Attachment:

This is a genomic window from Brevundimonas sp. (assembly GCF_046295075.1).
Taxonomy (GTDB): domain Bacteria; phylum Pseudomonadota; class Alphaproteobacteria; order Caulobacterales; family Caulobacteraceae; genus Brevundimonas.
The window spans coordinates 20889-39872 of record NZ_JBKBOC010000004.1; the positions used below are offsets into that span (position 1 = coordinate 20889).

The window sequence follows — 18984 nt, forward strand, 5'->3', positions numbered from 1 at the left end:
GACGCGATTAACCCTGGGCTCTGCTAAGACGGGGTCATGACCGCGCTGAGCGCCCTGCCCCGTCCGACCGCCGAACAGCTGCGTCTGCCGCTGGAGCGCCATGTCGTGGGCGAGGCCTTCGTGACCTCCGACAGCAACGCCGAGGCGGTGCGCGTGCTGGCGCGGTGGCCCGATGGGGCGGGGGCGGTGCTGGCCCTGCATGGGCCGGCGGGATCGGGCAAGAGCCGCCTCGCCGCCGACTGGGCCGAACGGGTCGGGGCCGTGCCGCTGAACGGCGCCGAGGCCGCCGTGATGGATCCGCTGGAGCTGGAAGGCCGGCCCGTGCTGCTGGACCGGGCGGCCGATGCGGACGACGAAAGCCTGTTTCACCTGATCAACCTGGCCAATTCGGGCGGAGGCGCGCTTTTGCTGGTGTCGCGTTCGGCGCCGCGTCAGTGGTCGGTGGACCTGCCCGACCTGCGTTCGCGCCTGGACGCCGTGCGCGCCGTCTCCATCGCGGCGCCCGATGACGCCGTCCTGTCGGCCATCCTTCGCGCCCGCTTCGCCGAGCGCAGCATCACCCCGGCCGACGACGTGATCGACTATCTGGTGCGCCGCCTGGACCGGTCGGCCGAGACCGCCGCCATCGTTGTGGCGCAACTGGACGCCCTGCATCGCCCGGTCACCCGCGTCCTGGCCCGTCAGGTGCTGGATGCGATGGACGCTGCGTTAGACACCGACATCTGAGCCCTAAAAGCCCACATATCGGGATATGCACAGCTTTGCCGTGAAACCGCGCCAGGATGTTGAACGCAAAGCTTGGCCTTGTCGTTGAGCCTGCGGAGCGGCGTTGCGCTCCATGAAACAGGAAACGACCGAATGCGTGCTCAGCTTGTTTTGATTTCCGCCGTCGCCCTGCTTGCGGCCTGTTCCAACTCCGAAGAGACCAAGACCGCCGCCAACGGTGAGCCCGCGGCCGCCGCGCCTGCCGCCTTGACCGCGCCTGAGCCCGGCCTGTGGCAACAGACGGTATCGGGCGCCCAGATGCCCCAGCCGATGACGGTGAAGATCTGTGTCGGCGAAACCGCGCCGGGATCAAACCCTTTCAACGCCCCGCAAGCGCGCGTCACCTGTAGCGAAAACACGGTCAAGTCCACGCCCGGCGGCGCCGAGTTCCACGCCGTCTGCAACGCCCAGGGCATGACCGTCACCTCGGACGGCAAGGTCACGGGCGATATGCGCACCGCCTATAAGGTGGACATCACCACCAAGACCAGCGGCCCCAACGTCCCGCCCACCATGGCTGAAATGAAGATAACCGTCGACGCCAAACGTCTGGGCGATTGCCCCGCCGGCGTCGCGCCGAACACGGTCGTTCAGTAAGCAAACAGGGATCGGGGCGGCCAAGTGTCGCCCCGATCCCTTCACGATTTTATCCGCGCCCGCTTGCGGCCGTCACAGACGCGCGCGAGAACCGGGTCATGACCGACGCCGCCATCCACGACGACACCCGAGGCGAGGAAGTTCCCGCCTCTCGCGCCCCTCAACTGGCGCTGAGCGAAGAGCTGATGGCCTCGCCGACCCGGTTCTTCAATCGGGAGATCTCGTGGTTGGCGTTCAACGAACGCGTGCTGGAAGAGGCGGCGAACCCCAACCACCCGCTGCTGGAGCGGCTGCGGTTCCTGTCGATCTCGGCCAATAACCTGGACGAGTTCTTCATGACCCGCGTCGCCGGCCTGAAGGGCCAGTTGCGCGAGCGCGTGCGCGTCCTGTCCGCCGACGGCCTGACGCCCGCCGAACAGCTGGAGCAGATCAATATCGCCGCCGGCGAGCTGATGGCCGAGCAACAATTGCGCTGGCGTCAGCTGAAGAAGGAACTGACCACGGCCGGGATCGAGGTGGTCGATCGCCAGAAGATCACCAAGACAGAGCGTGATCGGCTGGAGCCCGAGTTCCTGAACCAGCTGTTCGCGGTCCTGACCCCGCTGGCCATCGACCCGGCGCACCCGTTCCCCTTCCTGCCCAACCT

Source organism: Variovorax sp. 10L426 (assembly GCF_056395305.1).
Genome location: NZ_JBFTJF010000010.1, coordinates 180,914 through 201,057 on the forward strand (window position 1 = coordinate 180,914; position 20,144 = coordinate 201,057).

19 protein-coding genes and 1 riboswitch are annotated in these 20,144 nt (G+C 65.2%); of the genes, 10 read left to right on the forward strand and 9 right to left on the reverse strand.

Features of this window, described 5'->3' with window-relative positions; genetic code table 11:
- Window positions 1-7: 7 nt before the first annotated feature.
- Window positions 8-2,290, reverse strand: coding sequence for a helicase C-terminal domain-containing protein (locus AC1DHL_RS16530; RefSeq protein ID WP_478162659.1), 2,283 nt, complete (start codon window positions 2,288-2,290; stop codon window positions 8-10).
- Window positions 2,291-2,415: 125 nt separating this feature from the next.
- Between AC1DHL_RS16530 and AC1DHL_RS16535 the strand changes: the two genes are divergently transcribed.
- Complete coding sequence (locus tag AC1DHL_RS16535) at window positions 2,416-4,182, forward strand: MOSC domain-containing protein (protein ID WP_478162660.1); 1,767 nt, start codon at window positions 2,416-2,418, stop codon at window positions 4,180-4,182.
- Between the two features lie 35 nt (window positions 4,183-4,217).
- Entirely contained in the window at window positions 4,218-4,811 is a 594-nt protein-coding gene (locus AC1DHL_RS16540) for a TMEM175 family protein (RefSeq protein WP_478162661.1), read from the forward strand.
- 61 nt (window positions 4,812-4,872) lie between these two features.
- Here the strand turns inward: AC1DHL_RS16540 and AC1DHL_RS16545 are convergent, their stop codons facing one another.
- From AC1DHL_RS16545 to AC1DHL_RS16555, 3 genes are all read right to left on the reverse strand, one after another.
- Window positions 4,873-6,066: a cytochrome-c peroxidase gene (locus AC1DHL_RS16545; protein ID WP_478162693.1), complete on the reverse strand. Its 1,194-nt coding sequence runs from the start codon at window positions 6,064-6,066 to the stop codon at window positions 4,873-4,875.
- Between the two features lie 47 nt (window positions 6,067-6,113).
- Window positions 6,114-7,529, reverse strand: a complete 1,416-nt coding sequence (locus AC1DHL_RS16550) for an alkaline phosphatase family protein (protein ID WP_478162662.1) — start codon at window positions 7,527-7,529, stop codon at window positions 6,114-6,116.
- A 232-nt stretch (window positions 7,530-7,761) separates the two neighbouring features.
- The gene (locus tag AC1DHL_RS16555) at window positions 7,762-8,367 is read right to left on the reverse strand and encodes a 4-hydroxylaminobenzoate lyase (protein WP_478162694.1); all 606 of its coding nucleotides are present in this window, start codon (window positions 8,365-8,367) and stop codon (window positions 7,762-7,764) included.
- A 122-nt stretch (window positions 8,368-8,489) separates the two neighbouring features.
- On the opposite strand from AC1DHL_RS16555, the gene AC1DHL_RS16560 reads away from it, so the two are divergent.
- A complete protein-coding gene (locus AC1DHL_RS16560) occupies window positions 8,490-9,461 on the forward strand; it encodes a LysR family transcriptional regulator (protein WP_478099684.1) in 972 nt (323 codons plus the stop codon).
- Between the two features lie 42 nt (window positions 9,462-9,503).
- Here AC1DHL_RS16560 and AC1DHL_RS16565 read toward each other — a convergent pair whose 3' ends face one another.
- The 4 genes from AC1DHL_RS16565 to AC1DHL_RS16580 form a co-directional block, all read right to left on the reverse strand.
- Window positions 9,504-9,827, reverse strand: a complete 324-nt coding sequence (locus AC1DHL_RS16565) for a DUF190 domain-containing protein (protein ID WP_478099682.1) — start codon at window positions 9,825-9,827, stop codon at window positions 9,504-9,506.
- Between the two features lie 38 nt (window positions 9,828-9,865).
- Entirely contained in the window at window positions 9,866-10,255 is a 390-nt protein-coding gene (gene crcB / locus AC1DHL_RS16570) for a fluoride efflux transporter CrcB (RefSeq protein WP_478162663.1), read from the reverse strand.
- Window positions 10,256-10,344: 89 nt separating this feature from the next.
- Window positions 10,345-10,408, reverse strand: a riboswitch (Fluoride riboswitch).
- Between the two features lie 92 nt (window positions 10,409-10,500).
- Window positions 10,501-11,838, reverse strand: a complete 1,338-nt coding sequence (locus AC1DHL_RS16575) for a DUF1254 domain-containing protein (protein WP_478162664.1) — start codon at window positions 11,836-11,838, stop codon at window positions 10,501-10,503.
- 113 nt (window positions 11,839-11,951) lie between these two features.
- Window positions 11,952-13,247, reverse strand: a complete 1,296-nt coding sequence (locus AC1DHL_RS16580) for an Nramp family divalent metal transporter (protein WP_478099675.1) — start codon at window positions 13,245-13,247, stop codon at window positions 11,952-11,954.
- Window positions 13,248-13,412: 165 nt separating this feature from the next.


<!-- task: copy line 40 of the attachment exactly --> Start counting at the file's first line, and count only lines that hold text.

- Window positions 13,248-13,412: 165 nt separating this feature from the next.